You’d be forgiven for thinking that Saints Row 2 is in fact a better game than GTA 4, but slapstick fun can only take a game so far. The plot and storytelling in Saints Row 2 comes nowhere near to the brilliance of Rockstar’s game, coming across as rather juvenile in comparison. We’re almost certain that this is what Volition wanted to achieve, but that doesn’t change the fact that GTA 4 had far more believable characters, a richer storyline and real emotion. Saints Row 2 is arguably the better game to mess about in, but we’re unlikely to look back and remember the great moments as we already do with GTA 4.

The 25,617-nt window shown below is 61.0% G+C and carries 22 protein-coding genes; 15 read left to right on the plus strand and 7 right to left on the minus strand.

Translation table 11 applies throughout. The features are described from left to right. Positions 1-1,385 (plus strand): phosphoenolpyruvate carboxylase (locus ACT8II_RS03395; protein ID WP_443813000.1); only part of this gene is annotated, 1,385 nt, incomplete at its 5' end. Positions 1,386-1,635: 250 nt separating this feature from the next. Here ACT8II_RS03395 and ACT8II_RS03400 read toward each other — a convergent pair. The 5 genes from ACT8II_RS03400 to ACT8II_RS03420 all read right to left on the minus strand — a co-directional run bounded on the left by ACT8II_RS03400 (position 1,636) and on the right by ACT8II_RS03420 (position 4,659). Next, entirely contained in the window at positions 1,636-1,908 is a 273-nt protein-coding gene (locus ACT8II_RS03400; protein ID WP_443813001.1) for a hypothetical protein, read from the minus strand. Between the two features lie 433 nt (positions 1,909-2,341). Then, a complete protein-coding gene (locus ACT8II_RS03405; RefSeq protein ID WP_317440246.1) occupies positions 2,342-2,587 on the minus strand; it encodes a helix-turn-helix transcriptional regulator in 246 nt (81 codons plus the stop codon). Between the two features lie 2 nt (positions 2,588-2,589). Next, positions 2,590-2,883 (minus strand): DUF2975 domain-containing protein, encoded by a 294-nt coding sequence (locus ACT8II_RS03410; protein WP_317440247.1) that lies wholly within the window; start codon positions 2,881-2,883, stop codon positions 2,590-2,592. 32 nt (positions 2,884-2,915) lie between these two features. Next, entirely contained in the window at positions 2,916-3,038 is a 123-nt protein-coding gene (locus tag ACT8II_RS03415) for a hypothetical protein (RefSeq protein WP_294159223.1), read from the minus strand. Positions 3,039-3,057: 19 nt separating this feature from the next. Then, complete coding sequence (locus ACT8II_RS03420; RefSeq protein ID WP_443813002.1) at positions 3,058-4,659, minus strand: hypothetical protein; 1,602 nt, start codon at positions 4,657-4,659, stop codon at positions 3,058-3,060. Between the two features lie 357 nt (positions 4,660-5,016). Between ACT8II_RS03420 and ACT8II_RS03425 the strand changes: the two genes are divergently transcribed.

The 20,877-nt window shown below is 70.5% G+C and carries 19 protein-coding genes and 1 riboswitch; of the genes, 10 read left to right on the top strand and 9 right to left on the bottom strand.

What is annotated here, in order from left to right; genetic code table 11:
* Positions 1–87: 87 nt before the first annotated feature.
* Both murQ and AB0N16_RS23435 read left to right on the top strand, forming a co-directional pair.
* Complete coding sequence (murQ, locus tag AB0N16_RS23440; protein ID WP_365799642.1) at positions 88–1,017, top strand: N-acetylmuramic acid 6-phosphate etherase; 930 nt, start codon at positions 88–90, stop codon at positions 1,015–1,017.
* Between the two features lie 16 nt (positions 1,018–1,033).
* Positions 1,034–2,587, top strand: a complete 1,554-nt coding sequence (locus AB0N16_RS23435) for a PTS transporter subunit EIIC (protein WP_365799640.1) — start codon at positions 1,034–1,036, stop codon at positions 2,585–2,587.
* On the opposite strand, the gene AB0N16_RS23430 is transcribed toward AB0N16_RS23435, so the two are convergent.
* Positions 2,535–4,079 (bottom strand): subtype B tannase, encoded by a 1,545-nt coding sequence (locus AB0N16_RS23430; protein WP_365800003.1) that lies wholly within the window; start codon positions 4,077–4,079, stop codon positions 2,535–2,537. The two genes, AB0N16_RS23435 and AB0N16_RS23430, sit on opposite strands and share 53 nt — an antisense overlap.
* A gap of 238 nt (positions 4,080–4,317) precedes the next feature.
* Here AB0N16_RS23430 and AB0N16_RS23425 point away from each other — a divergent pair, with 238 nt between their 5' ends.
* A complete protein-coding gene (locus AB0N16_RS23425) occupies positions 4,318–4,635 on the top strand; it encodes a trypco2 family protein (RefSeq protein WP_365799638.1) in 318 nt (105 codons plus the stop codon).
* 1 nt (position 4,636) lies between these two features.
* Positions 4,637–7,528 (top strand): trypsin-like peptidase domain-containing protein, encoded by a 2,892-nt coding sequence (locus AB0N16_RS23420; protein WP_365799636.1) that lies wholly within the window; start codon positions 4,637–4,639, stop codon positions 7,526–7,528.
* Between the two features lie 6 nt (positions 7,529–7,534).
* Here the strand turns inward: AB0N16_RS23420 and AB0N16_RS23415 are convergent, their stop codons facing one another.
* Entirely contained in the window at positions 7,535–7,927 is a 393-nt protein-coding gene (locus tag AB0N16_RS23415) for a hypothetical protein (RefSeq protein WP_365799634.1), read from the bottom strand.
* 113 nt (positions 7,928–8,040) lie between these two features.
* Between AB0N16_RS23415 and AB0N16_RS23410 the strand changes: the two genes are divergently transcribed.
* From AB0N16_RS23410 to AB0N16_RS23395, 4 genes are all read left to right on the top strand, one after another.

We don’t want to bleat on about GTA 4 versus Saints Row 2, but comparing the two games from a production values point of view is inevitable. GTA 4 took the open world genre to new heights, whereas Saints Row 2 is happy to be serviceable. It’s by no means an ugly game, and at times can look rather impressive, but detail in the city is quite minimal, the frame rate is often poor and there are none of the finer details that GTA 4 packed in to strengthen the experience. Streets look barren, characters bland and the city just doesn’t feel as alive. Within a few hours with GTA 4 Liberty City felt like home, whereas many of Stilwater’s streets blend into one.